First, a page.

LINK to the original article in the Guardian newspaper
On 28 March this year, the scientific peer review of a landmark United States government study concluded that there is “clear evidence” that radiation from mobile phones causes cancer, specifically, a heart tissue cancer in rats that is too rare to be explained as random occurrence.
Eleven independent scientists spent three days at Research Triangle Park, North Carolina, discussing the study, which was done by the National Toxicology Program of the US Department of Health and Human Services and ranks among the largest conducted of the health effects of mobile phone radiation. NTP scientists had exposed thousands of rats and mice (whose biological similarities to humans make them useful indicators of human health risks) to doses of radiation equivalent to an average mobile user’s lifetime exposure.
The peer review scientists repeatedly upgraded the confidence levels the NTP’s scientists and staff had attached to the study, fuelling critics’ suspicions that the NTP’s leadership had tried to downplay the findings. Thus the peer review also found “some evidence” – one step below “clear evidence” – of cancer in the brain and adrenal glands.
Not one major news organisation in the US or Europe reported this scientific news. But then, news coverage of mobile phone safety has long reflected the outlook of the wireless industry. For a quarter of a century now, the industry has been orchestrating a global PR campaign aimed at misleading not only journalists, but also consumers and policymakers about the actual science concerning mobile phone radiation. Indeed, big wireless has borrowed the very same strategy and tactics big tobacco and big oil pioneered to deceive the public about the risks of smoking and climate change, respectively. And like their tobacco and oil counterparts, wireless industry CEOs lied to the public even after their own scientists privately warned that their products could be dangerous, especially to children.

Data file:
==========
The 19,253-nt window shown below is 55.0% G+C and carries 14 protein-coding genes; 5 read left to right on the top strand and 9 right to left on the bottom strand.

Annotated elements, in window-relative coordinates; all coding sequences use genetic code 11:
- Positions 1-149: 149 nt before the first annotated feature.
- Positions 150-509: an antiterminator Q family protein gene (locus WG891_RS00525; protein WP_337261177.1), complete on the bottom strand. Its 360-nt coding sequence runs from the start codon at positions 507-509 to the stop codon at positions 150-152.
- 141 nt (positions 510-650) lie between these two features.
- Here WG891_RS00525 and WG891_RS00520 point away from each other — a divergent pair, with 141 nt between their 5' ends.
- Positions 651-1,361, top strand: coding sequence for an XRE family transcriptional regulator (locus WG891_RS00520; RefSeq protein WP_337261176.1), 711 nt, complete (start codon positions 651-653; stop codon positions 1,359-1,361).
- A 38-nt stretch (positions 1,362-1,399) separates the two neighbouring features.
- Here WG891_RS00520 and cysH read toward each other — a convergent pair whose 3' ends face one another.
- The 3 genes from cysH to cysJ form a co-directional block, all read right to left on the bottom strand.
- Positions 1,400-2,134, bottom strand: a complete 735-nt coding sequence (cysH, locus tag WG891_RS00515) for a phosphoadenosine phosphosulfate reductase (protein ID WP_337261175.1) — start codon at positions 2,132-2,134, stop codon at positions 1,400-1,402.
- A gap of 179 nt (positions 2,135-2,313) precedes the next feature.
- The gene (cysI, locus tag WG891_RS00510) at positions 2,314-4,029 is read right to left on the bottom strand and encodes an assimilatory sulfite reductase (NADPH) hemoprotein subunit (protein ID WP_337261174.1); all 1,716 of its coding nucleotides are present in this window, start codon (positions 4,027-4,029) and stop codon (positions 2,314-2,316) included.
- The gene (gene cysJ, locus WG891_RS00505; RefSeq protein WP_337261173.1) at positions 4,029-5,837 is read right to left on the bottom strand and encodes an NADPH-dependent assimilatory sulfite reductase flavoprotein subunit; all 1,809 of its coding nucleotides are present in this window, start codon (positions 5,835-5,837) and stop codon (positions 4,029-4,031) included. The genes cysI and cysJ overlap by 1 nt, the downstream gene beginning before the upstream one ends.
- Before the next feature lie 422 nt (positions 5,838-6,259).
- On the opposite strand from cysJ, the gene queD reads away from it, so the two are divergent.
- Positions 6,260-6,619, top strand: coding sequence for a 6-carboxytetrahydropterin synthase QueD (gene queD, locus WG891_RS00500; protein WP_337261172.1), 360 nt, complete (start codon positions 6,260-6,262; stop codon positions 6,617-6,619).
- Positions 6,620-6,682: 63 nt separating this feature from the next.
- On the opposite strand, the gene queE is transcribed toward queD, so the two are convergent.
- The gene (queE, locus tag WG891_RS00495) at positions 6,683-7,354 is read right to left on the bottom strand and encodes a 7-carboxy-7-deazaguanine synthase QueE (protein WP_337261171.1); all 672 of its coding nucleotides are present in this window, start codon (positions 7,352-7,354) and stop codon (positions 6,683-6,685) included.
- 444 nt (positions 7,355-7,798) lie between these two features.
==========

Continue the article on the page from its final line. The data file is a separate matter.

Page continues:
Outsiders suspected from the start that George Carlo was a front man for an industry whitewash. Tom Wheeler, the president of the Cellular Telecommunications and Internet Association (CTIA), handpicked Carlo to defuse a public relations crisis that threatened to strangle his infant industry in its crib. This was back in 1993, when there were only six mobile subscriptions for every 100 adults in the United States, but industry executives foresaw a booming future.
Remarkably, mobile phones had been allowed on to the US market a decade earlier without any government safety testing. Now, some customers and industry workers were being diagnosed with cancer. In January 1993, David Reynard sued the NEC America company, claiming that his wife’s NEC phone caused her lethal brain tumour. After Reynard appeared on national television, the story gained ground. A congressional subcommittee announced an investigation; investors began dumping mobile phone stocks and Wheeler and the CTIA swung into action.
A week later, Wheeler announced that his industry would pay for a comprehensive research programme. Mobile phones were already safe, Wheeler told reporters; the new research would simply “revalidate the findings of the existing studies”.
Carlo seemed like a good bet to fulfil Wheeler’s mission. An epidemiologist with a law degree, he had conducted studies for other controversial industries. After a study funded by Dow Corning, Carlo had declared that breast implants posed only minimal health risks. With chemical industry funding, he had concluded that low levels of dioxin, the chemical behind the Agent Orange scandal, were not dangerous. In 1995, Carlo began directing the industry-financed Wireless Technology Research project (WTR), whose eventual budget of $28.5m made it the best-funded investigation of mobile safety to date.
Neutralising the safety issue has opened the door to the biggest prize of all: the Internet of Things